Hurricane Gustav Near Cuba With 230 kph Winds


Men pull boat out of water as Hurricane Gustav approaches in Havana, 30 Aug 2008

U.S. forecasters say Hurricane Gustav’s winds have strengthened to nearly 230 kilometers per hour as the deadly storm closes in on western Cuba.

The U.S. National Hurricane Center has upgraded Gustav to a category 4 hurricane on the scale that measures a storm’s intensity.

At last report, the eye of Gustav was expected to pass over western Cuba later Saturday.

Read moreHurricane Gustav Near Cuba With 230 kph Winds

The untold story of India’s floods


Stranded people make their way through flood waters in Bihar.
REUTERS/ Krishna Murari Kishan

The humanitarian needs created by the worst floods in the eastern Indian state of Bihar for 50 years are outstripping government and agencies’ ability to cope, aid workers say.

A week ago, the Kosi river in neighbouring Nepal burst its banks and forged a new course through Bihar, submerging hundreds of villages in the five districts of Supaul, Madhepura, Sharsa, Madhubani and Bhagalpur. According to the latest estimates, over 2 million people have been displaced and a quarter of a million homes have been destroyed.

Read moreThe untold story of India’s floods

New Orleans marks Katrina, braces for Gustav

NEW ORLEANS, Aug 29 (Reuters) – New Orleans residents paused on Friday to mark the third anniversary of Hurricane Katrina’s devastating blow even as they faced a possible evacuation order ahead of another potentially powerful storm.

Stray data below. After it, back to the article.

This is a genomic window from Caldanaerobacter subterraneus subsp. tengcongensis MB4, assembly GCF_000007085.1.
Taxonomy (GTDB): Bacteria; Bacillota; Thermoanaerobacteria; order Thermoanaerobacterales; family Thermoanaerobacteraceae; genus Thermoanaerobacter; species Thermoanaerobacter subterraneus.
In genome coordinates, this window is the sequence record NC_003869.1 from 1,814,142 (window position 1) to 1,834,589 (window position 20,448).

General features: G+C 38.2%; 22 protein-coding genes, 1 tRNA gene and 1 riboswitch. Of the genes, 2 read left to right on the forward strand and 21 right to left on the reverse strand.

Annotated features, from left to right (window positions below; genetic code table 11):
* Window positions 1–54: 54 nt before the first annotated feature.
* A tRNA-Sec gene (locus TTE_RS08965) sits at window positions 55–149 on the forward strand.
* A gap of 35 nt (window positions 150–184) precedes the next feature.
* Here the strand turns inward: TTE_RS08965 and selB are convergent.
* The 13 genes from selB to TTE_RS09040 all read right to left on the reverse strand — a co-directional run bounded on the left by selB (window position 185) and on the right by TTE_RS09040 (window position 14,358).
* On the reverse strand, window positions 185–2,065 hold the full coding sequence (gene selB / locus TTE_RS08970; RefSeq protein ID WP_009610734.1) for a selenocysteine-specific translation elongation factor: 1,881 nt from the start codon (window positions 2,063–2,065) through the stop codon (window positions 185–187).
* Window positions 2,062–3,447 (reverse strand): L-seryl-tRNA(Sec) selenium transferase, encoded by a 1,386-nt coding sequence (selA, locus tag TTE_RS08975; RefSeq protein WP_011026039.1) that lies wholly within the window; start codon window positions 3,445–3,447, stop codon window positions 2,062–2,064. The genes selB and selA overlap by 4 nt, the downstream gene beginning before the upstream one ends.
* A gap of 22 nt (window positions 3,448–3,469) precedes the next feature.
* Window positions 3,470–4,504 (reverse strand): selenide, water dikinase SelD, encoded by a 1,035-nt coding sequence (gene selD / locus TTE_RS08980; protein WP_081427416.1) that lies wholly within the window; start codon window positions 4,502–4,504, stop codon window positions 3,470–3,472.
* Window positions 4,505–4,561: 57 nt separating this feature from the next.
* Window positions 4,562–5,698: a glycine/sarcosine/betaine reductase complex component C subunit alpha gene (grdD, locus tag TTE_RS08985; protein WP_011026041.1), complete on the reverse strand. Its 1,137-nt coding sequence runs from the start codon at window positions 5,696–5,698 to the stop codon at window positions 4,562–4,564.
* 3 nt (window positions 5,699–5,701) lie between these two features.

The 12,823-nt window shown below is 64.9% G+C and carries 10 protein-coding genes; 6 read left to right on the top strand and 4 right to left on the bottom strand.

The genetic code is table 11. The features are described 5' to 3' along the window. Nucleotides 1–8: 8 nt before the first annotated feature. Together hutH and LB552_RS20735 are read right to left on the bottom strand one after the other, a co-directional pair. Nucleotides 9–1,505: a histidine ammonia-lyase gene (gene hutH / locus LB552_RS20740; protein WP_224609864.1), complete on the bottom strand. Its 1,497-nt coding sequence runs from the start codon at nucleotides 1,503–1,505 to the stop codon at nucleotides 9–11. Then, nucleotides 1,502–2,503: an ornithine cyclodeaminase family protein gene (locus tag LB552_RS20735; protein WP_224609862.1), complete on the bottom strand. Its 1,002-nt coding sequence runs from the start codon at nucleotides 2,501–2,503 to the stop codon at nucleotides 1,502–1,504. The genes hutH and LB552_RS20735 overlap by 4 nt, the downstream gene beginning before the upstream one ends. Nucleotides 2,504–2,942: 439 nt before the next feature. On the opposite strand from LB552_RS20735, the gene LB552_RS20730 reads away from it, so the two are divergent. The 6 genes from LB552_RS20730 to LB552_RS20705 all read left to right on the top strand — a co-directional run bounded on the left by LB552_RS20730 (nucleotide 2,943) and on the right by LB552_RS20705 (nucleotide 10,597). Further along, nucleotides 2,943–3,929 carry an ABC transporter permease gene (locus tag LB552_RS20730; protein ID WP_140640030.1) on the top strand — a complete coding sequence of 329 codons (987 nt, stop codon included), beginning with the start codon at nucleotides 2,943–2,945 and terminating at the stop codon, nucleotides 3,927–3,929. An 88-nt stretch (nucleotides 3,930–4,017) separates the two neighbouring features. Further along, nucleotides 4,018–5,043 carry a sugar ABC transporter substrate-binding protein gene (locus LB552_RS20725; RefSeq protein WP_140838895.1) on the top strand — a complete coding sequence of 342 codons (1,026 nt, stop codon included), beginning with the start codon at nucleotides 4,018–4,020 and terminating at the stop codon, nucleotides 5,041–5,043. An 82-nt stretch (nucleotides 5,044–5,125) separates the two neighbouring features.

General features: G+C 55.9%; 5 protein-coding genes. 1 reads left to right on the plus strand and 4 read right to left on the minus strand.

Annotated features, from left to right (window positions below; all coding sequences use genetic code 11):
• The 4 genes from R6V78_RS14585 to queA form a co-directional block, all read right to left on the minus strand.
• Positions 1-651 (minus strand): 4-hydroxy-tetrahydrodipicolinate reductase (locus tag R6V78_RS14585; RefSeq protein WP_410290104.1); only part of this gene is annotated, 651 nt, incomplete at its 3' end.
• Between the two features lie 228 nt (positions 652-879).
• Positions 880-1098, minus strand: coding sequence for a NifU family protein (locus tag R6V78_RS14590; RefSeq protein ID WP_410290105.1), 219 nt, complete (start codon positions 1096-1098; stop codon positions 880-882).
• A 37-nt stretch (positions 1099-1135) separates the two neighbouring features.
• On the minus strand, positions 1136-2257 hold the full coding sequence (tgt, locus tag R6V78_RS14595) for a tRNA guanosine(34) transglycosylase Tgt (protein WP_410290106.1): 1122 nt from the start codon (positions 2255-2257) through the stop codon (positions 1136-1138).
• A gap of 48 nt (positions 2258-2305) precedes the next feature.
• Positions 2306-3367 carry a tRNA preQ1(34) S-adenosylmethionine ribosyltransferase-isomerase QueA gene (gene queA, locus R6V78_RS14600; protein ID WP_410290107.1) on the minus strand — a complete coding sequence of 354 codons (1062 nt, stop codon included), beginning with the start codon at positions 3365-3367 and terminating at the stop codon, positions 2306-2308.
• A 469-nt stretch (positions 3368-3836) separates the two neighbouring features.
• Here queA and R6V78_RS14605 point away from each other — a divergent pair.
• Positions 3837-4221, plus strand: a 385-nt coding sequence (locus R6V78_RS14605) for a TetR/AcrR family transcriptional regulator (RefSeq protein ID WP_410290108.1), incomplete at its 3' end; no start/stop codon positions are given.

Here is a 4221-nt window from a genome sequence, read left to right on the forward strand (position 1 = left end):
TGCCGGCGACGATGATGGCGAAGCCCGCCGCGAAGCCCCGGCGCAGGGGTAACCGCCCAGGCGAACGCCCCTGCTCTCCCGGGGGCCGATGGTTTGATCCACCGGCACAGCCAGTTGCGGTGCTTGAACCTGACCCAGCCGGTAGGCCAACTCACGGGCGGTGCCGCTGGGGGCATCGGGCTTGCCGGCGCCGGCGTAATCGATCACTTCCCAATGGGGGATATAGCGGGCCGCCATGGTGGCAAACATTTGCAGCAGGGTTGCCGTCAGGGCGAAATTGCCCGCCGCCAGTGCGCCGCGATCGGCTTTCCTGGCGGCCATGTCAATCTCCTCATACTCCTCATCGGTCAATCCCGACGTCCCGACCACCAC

City residents, many still recovering from the destruction of Katrina, could be ordered to evacuate early on Sunday to escape next week’s expected landfall of Hurricane Gustav, Mayor Ray Nagin said.

Gustav strengthened to a hurricane on Friday after it killed up to 77 people in the Caribbean in mudslides and floods.

Read moreNew Orleans marks Katrina, braces for Gustav

Rat meat in demand in Cambodia as inflation bites

PHNOM PENH (Reuters) – The price of rat meat has quadrupled in Cambodia this year as inflation has put other meat beyond the reach of poor people, officials said on Wednesday.

With consumer price inflation at 37 percent according to the latest central bank estimate, demand has pushed a kilogram of rat meat up to around 5,000 riel (69 pence) from 1,200 riel last year.

Spicy field rat dishes with garlic thrown in have become particularly popular at a time when beef costs 20,000 riel a kg.

Read moreRat meat in demand in Cambodia as inflation bites

Monsanto Defeated on rBGH Animal Drug After 14 Year Battle

(NaturalNews) I recently received great news from the Organic Consumers Association (OCA) that after a long fourteen year battle between OCA, public interest and family farmer groups against Monsanto’s Recombinant Bovine Growth Hormone (rBGH), Monsanto has announced on August 6th that they will sell off their controversial rBGH. This is very good news since rBGH has been fed to cattle since the early 1990’s and has been implicated in a wide array of health issues, some very serious ones for both the animals themselves and anyone who consumes anything from the animals who are fed rBGH.

rBGH is said to be responsible for a number of health issues ranging from premature puberty in children to colon, prostate and breast cancer to increased antibiotic residues and elevated levels of a potent cancer tumor promoter called IGF-1.

Highly recommended videos:

Life running out of control – Genetically Modified Organisms

The World According to Monsanto – A documentary that Americans won’t ever see.